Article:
Background and literary techniquesFaulkner said that he wrote the novel from midnight to 4:00 a.m. over the course of six weeks and that he did not change a word of it. Faulkner wrote it while working at a power plant.
Throughout the novel, Faulkner presents 15 different points of view, each chapter narrated by one character, including Addie, who expresses her thoughts after she has already died. In 59 chapters titled only by their narrators' names, the characters are developed gradually through each other's perceptions and opinions, with Darl's predominating.
As I Lay Dying helped to solidify Faulkner's reputation as a pioneer, like James Joyce and Virginia Woolf, of stream of consciousness. He first used the technique in The Sound and the Fury, and it gives As I Lay Dying its distinctly intimate tone, through the monologues of the tragically flawed Bundrens and the passers-by whom they encounter. Faulkner works the narrative technique by manipulating conventional differences between stream of consciousness and interior monologue. For example, Faulkner has a character such as Darl speak in his interior monologue with far more intellectual diction (and knowledge of his physical environment) than he realistically possesses. This is directly playing with conventions of interior monologues because, as Dorrit Cohn states in Transparent Minds: Narrative Modes for Presenting Consciousness in Fiction, the language in the interior monologue is "like the language a character speaks to others ... it accords with his time, his place, his social station, level of intelligence ..." The novel helped found the Southern Renaissance and directs a great deal of effort as it progresses to reflections on being and existence, the existential metaphysics of everyday life.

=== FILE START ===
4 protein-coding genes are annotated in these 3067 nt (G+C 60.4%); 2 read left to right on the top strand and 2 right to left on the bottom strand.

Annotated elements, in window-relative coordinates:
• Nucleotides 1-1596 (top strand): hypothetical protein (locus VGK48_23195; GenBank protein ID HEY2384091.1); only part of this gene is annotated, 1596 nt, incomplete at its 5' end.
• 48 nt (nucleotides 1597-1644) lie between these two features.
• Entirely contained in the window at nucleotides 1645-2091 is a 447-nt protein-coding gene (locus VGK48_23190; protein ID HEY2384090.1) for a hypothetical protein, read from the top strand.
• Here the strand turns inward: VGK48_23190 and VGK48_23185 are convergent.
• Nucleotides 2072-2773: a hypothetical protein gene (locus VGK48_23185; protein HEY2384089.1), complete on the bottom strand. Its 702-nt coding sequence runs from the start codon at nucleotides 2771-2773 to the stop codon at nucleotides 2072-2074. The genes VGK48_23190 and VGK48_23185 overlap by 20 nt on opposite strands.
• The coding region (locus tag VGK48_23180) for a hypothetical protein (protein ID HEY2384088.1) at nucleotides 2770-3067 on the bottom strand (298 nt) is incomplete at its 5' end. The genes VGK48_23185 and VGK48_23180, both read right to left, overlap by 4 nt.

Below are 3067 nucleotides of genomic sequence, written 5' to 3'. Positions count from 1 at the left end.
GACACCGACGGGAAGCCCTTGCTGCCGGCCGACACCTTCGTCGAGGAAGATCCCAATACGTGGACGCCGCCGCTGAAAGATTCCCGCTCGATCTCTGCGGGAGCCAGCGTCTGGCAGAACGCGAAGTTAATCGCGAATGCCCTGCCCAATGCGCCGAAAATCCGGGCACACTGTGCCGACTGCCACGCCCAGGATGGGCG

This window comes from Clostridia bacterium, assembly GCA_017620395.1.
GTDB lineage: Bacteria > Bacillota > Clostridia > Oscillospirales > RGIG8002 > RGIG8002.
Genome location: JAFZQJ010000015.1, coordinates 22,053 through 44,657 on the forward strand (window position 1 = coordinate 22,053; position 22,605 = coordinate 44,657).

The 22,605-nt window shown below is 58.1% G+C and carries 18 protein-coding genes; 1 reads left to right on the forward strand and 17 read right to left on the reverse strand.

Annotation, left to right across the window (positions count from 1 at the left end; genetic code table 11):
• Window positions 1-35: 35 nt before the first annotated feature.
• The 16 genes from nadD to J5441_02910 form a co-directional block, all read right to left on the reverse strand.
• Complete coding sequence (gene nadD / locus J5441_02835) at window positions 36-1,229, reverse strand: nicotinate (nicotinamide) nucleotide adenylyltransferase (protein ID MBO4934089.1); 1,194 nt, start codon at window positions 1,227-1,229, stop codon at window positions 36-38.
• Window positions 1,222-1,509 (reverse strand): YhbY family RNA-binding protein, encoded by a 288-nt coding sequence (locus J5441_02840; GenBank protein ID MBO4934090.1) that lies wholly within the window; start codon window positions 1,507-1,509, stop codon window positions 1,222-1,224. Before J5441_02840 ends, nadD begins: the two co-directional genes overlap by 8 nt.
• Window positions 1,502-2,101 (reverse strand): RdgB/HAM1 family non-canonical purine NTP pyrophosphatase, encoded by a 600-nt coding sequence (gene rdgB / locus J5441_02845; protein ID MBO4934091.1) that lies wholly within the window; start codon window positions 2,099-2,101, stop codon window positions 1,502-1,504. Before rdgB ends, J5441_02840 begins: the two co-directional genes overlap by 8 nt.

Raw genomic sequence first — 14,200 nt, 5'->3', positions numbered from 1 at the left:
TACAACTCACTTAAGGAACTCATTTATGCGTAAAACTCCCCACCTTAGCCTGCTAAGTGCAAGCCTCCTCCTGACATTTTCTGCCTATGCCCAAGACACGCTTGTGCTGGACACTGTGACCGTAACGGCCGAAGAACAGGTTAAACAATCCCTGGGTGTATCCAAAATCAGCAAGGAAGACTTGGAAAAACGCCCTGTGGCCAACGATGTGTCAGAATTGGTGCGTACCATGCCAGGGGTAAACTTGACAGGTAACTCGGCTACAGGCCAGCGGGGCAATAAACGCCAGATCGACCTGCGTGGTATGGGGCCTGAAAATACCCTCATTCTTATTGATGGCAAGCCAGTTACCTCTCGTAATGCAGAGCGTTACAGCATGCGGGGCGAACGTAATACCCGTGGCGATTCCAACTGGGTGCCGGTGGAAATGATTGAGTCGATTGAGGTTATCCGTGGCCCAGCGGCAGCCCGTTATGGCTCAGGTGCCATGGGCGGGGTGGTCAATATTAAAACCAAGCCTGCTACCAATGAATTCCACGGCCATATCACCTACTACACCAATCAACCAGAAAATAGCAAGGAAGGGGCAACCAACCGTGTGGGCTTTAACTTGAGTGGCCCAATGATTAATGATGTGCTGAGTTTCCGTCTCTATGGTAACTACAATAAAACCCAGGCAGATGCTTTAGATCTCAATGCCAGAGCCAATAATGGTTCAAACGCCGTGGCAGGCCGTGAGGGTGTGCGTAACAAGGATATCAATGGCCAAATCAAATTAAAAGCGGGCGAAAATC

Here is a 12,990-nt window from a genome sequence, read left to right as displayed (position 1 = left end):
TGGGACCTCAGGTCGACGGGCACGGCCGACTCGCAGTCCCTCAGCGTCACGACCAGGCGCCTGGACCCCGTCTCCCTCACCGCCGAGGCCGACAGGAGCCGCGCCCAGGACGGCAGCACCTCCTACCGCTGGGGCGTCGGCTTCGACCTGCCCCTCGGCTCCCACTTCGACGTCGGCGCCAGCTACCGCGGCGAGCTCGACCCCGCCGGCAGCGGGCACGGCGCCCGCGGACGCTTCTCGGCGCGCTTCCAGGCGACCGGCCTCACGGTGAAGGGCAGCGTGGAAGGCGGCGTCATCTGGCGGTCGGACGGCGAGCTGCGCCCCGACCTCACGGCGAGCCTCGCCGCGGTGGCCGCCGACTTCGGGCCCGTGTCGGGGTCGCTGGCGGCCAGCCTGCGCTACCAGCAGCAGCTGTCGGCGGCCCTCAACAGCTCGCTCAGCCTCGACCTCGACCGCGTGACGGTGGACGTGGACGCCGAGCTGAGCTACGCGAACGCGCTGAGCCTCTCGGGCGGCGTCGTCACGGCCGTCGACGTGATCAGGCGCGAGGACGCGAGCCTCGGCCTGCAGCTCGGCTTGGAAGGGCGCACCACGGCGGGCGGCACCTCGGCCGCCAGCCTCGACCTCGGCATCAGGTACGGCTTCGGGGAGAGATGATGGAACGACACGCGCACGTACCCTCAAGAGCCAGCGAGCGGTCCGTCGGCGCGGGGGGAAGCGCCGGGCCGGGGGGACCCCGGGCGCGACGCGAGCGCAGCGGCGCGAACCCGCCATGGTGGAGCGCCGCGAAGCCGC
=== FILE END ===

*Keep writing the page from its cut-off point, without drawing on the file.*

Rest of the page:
As I Lay Dying is consistently ranked among the best novels of 20th-century literature. The novel has been reprinted by the Modern Library, the Library of America, and numerous publishers, including Chatto and Windus in 1970, Random House in 1990, Tandem Library in 1991, Vintage Books in 1996, and the Folio Society in 2013. Faulkner was awarded the Nobel Prize in Literature in 1949 for his novels prior to that date, with this book being among them.
The novel has also directly influenced a number of other critically acclaimed books, including British author Graham Swift's 1996 Booker Prize-winning novel Last Orders and Suzan-Lori Parks's Getting Mother's Body, and Jesmyn Ward’s Sing, Unburied, Sing.
In 1998, the Modern Library ranked As I Lay Dying 35th on its list of the 100 best English-language novels of the 20th century.
The Grammy-nominated metalcore band As I Lay Dying derived its name from this novel.
The character Darl Bundren also appeared in Faulkner's 1935 short story "Uncle Willy".
In 2013, writer/director James Franco released a film adaptation of the novel. The novel was adapted for the screen by James Franco and Matt Rager. Franco viewed it as a challenge because the novel was described as a story impossible to be transformed into a film due to the multi-narrative voices within it. Franco also stars as Darl Bundren.
Theatre adaptationsAn adaptation of the novel by Edward Kemp was staged by the Young Vic company in May 1998.
An adaptation of the novel was presented by Theatre Smith-Gilmour from March 8–31, 2013, at Theatre Passe Muraille in Toronto, Ontario, Canada.